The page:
Anyway. The Fall of Lucifer. Just by its title I'm sure most people can guess what it's about - the fall of the angel Lucifer, the son of the morning, from Heaven.
His tale of woe is told mostly from the perspectives of his two archangel brothers, Michael and Gabriel. In the beginning, the three are inseparable - reflecting, as they imagine, the Triune God, three brothers in one. Lucifer, the eldest, second only to Yehovah Himself; Michael, the warrior angel; and Gabriel, the little brother who also has the gift of revelation. Lucifer is, perhaps, the most devoted of Yehovah's angels.
Then, inexplicably, Yehovah creates mankind.
This drives a serious wedge between Lucifer and Yehovah - at least in Lucifer's mind. Driven mad with jealousy over mankind's seeming theft of Yehovah's affections, Lucifer... well, falls.
I really, really wanted to like this book. Angels, Three-Musketeer-style brotherhood, and the most ancient of all betrayals - how could it go wrong?
The idea is wonderful. All the way through, the plot and characters had such potential that it was almost painful to see how it was carried out. Alec desperately needs an editor... and perhaps a refresher course in how dialogue is written. And description. And character, for crying out loud. Maybe even a bit of basic Christian theology, though the unorthodox views can easily be taken for her attempts at creativity.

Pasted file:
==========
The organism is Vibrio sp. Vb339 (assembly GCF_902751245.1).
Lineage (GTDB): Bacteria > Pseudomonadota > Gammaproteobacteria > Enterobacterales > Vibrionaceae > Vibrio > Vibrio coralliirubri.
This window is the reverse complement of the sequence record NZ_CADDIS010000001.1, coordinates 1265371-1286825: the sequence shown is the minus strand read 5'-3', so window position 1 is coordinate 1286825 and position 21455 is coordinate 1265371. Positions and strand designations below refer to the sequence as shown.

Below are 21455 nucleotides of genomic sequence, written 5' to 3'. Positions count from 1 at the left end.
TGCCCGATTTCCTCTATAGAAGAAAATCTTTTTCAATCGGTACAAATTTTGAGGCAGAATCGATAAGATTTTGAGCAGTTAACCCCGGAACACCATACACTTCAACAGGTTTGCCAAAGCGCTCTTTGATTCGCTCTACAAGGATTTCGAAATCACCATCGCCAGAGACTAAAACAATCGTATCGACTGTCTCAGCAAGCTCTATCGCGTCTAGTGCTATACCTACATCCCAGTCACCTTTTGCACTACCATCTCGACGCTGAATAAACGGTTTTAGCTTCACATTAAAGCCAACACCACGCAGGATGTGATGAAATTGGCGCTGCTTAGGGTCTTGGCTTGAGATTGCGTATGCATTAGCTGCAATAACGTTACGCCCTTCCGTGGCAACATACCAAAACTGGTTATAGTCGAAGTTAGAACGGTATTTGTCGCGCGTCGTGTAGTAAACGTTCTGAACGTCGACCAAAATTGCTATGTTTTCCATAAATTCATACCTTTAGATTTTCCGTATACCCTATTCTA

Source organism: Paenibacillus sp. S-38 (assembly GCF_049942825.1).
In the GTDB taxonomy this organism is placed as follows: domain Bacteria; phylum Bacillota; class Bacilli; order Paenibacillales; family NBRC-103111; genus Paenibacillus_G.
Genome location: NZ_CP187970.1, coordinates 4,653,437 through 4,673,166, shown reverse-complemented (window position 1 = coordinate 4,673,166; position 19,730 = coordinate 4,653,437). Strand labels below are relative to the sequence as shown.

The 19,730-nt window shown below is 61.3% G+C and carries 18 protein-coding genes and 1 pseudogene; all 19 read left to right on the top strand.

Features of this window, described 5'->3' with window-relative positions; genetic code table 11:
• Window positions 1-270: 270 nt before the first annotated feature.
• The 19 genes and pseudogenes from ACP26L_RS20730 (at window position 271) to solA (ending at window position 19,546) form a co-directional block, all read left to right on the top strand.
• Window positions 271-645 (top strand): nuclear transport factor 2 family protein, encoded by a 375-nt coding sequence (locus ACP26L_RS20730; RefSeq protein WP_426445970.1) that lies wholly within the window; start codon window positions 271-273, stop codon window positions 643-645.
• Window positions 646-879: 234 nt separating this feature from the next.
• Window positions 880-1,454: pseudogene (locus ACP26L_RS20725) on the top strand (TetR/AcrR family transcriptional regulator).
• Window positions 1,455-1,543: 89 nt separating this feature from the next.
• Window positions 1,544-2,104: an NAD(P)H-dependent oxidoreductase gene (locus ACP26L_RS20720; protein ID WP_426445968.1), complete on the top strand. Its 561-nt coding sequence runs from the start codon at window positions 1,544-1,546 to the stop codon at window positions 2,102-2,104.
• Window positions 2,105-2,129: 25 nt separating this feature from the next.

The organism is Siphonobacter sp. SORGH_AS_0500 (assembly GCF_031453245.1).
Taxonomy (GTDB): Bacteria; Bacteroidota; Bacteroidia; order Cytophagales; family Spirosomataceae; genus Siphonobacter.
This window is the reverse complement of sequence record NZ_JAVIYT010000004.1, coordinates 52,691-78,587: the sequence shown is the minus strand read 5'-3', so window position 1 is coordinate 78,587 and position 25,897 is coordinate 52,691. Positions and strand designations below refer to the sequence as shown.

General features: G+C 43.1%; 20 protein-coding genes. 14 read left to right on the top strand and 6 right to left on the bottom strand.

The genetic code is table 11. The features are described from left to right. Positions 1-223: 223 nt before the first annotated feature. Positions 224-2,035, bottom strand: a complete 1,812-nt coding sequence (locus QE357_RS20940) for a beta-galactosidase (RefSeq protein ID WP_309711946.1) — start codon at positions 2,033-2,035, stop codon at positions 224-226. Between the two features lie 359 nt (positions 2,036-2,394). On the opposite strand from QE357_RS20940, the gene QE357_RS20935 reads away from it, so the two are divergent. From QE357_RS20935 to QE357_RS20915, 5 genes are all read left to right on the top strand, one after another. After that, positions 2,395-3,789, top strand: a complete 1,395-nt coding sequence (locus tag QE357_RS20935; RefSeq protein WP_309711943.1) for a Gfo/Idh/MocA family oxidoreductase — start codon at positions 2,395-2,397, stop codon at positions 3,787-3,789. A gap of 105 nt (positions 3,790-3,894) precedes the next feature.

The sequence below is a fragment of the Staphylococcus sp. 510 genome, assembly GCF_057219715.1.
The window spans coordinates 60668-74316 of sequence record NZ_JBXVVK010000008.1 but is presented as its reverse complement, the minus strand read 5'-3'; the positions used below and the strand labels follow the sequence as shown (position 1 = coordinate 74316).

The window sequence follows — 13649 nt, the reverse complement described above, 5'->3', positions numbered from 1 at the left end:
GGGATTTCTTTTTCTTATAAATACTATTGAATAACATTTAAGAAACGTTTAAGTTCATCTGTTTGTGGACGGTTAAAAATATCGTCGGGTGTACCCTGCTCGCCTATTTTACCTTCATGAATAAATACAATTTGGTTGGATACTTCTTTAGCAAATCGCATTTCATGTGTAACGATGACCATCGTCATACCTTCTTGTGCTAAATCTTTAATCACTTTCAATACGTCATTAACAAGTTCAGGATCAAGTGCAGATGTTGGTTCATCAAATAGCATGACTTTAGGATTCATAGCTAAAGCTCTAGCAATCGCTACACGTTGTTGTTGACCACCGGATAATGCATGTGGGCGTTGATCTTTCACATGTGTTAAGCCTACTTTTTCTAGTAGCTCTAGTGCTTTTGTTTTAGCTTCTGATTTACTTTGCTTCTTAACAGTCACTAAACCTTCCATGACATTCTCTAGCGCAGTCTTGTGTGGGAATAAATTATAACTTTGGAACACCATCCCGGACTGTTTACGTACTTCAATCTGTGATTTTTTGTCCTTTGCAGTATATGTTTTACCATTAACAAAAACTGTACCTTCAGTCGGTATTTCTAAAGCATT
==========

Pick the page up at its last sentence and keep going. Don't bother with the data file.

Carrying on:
It hurt my inner editor when I saw the three archangels interacting - so much she could have done! But for the most part, their conversation reads like Hamlet's inept actors - sawing the air, tearing a passion to rags, to very tatters. And the old writers' rule of Show Don't Tell? Out. the. window.
I was never really sure about the setting. Most of the time, it's in Heaven - which, of course, is beautiful beyond compare. But Alec never really gives a concrete description - it's all flowery, vague ideas of rushing water and gem-covered castles and... complex laboratories. Yes, laboratories. Heaven has laboratories. And mad-scientist angels. Who knew, right? (Yes, I found it a bit disconcerting that the angels created mankind from Yehovah's DNA. God has DNA? Oh well.)
If Ms. Alec is reading this, I hope she isn't offended, because I really wanted to like this book. There were some truly striking scenes - and when it came to Lucifer's agony over his paranoia of mankind, I actually felt sorry for the guy (though whether it's appropriate to feel sorry for Satan, I'll leave to more knowledgeable minds than mine).
So, if you're an angel enthusiastic or if you like a light Christian fic that doesn't take much to follow, I'd say pick this one up. Otherwise, find something more engaging (and well-written) to read. (My alternative would be the Dragons in our Midst series by Bryan Davis or The Prophecy by Dawn Miller.)